Dr. Jonathan J. Shuster
Clear Passage affiliation:
- Study Design
- Biostatistical Analysis
- Data Reporting
Academic history and affiliations:
- Research Professor, Health Outcomes and Policy, College of Medicine (1969)
- Research Professor, Health Outcomes and Policy, College of Medicine (2004)
- Faculty, Institute on Child Health Policy, College of Medicine (2008)
- Professor, Statistics, Statistics, College of Liberal Arts and Sciences (1980 – 2002)
- Associate Chair of Statistics, College of Medicine, University of Florida Health Science Center (2000 – 2001)
- Associate Professor, Statistics, College of Liberal Arts and Sciences (1974 – 1980)
- Visiting Associate Professor, math and statistics, McGill University (1976 – 1977)
- Assistant Professor, Statistics, College of Liberal Arts and Sciences (1969 – 1974)
- Lecturer, Math, McGill University (1968 – 1969)
- Lecturer, Math and Statistics, Sir George Williams University (1966 – 1968)
- Professor of Statistics, University of Florida
Dr. Shuster is an expert in statistical methodology for the design and analysis of clinical trials. Published results of his research appear in The New England Journal of Medicine, Journal of Clinical Oncology, Leukemia, Statistics in Medicine and other major medical and statistics/biostatistics journals. His book, Practical Handbook of Sample Sizes for Clinical Trials, is widely used in medical research. Shuster was named a fellow of the American Statistical Association for his work on successful treatments of childhood cancers and his scholarship in clinical trial statistical methodology.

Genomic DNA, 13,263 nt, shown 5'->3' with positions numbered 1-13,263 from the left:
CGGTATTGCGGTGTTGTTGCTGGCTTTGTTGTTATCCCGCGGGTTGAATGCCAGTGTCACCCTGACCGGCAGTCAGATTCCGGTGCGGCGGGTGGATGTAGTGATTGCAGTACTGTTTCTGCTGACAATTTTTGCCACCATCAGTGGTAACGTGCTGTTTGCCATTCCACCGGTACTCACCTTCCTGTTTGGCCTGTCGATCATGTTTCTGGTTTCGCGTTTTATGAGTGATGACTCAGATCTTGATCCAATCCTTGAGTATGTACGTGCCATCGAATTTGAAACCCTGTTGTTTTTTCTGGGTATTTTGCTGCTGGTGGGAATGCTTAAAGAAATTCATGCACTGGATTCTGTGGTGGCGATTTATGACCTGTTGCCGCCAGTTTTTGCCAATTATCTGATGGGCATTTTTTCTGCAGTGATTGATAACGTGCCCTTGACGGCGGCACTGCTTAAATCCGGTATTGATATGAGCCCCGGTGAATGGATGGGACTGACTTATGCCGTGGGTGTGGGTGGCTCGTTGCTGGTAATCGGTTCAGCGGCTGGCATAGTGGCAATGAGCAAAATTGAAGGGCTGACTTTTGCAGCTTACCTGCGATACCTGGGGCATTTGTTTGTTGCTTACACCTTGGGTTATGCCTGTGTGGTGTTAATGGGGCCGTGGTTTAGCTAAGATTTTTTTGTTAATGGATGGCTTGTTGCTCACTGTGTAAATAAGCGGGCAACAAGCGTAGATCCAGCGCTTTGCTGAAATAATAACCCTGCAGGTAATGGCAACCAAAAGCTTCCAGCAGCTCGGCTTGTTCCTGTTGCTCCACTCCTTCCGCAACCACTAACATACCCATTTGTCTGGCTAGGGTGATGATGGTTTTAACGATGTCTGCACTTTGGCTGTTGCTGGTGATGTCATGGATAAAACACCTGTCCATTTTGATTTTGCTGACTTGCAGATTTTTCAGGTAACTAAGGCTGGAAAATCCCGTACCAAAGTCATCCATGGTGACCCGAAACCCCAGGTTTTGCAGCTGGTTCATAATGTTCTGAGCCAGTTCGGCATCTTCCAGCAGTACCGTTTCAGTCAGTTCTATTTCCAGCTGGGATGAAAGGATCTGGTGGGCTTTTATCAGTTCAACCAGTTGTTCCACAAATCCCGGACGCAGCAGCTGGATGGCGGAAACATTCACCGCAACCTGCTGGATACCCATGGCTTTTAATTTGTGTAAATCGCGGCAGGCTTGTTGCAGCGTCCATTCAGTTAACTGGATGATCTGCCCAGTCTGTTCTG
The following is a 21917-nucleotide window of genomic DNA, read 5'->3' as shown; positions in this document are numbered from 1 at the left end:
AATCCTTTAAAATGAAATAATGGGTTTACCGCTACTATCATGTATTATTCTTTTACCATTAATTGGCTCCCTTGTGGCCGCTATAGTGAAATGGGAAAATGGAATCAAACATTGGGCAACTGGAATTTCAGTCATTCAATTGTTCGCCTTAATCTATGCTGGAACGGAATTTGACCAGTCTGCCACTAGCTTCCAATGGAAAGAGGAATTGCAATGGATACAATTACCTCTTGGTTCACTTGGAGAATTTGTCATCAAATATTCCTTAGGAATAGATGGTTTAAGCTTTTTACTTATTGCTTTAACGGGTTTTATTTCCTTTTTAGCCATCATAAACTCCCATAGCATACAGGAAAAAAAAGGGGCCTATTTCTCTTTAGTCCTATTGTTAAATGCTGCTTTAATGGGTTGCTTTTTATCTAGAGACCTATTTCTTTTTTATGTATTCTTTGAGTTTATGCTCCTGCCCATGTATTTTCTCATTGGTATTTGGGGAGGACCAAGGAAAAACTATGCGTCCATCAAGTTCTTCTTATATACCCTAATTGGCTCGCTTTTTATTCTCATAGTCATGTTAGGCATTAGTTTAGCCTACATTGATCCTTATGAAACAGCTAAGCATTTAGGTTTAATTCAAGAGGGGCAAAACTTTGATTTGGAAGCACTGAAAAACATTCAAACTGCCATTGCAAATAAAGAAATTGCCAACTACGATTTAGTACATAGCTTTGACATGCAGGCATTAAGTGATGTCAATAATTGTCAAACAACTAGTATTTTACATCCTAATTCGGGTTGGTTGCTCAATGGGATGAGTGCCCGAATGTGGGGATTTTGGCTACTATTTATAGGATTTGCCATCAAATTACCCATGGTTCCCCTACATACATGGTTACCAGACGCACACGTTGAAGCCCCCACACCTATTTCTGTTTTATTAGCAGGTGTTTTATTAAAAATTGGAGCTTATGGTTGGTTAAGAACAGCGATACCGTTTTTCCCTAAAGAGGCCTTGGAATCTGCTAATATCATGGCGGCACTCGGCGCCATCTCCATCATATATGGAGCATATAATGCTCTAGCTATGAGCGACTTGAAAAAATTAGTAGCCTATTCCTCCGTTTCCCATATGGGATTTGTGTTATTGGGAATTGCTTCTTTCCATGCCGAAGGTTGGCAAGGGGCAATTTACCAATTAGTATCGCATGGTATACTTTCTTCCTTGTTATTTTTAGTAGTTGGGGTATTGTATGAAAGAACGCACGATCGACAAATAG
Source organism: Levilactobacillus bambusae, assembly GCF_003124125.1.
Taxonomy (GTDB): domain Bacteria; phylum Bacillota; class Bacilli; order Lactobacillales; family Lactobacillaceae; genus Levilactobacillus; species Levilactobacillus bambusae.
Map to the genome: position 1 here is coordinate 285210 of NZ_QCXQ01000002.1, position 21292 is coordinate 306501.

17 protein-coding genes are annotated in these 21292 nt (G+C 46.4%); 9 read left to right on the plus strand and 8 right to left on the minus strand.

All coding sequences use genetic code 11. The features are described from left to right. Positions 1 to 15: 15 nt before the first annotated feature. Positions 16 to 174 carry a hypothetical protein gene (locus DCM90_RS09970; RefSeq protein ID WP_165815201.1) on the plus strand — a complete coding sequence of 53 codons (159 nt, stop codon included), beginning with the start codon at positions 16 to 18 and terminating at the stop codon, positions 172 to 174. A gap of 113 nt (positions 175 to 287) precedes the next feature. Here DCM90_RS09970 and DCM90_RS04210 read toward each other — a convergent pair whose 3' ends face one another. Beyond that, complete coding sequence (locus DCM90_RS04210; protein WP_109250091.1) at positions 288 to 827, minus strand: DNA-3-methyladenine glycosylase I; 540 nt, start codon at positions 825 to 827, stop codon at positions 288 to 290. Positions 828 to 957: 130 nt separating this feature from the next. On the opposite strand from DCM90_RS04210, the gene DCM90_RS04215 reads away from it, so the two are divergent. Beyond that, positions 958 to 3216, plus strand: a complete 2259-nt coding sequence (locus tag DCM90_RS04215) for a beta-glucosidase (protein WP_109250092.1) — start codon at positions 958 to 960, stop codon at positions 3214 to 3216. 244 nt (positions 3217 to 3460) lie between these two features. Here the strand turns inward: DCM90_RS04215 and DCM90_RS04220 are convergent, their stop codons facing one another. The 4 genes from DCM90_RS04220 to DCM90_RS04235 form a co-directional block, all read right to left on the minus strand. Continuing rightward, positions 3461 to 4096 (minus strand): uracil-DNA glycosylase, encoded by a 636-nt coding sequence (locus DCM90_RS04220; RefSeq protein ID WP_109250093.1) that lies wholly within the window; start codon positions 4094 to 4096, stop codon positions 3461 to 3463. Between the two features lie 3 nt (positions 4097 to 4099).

As director of the COG Research Data Center, Shuster is responsible for the data from all COG clinical trials and biological studies of cancer patients from more 250 hospitals and medical centers in the United States, Canada, Switzerland, the Netherlands and Australia. In the United States, more than 90% of children diagnosed with cancer prior to age 15 receive treatment from COG institutions.
His efforts in cancer research have led to spectacular results – including a high cure rate with some types of leukemia. In 1996, he discovered a significant pharmacological interaction between two common anti-cancer medications. This finding had a major impact on leukemia and lymphoma treatment for both children and adults.